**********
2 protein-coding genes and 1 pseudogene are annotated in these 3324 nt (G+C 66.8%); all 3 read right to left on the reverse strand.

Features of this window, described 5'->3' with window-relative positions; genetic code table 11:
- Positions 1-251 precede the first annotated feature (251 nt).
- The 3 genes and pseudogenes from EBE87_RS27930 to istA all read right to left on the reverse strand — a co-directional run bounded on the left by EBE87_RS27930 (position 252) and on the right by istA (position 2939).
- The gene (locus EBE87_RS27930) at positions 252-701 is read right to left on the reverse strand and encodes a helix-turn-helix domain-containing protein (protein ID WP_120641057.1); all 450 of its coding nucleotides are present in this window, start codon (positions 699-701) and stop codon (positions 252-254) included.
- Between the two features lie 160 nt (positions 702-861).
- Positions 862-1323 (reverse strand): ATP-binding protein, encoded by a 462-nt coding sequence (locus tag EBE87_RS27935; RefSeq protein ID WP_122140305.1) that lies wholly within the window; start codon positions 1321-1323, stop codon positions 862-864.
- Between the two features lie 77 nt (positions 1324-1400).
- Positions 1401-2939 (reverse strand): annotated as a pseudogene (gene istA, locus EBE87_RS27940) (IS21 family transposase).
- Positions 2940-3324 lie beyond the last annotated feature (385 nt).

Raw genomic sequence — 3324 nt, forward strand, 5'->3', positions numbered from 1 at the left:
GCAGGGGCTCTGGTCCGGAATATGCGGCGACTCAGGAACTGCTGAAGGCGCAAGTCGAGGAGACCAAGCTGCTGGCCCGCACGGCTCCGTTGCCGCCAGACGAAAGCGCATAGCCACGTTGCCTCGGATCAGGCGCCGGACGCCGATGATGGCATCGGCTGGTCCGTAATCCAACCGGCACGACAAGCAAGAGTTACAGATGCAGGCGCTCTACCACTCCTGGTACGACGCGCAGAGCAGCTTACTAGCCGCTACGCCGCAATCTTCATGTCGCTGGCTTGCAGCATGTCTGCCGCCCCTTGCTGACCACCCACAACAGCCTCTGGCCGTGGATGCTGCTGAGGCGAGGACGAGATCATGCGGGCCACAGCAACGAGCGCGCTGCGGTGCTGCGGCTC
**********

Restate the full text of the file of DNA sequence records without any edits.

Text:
2 protein-coding genes and 1 pseudogene are annotated in these 3324 nt (G+C 66.8%); all 3 read right to left on the reverse strand.

Features of this window, described 5'->3' with window-relative positions; genetic code table 11:
- Positions 1-251 precede the first annotated feature (251 nt).
- The 3 genes and pseudogenes from EBE87_RS27930 to istA all read right to left on the reverse strand — a co-directional run bounded on the left by EBE87_RS27930 (position 252) and on the right by istA (position 2939).
- The gene (locus EBE87_RS27930) at positions 252-701 is read right to left on the reverse strand and encodes a helix-turn-helix domain-containing protein (protein ID WP_120641057.1); all 450 of its coding nucleotides are present in this window, start codon (positions 699-701) and stop codon (positions 252-254) included.
- Between the two features lie 160 nt (positions 702-861).
- Positions 862-1323 (reverse strand): ATP-binding protein, encoded by a 462-nt coding sequence (locus tag EBE87_RS27935; RefSeq protein ID WP_122140305.1) that lies wholly within the window; start codon positions 1321-1323, stop codon positions 862-864.
- Between the two features lie 77 nt (positions 1324-1400).
- Positions 1401-2939 (reverse strand): annotated as a pseudogene (gene istA, locus EBE87_RS27940) (IS21 family transposase).
- Positions 2940-3324 lie beyond the last annotated feature (385 nt).

Raw genomic sequence — 3324 nt, forward strand, 5'->3', positions numbered from 1 at the left:
GCAGGGGCTCTGGTCCGGAATATGCGGCGACTCAGGAACTGCTGAAGGCGCAAGTCGAGGAGACCAAGCTGCTGGCCCGCACGGCTCCGTTGCCGCCAGACGAAAGCGCATAGCCACGTTGCCTCGGATCAGGCGCCGGACGCCGATGATGGCATCGGCTGGTCCGTAATCCAACCGGCACGACAAGCAAGAGTTACAGATGCAGGCGCTCTACCACTCCTGGTACGACGCGCAGAGCAGCTTACTAGCCGCTACGCCGCAATCTTCATGTCGCTGGCTTGCAGCATGTCTGCCGCCCCTTGCTGACCACCCACAACAGCCTCTGGCCGTGGATGCTGCTGAGGCGAGGACGAGATCATGCGGGCCACAGCAACGAGCGCGCTGCGGTGCTGCGGCTC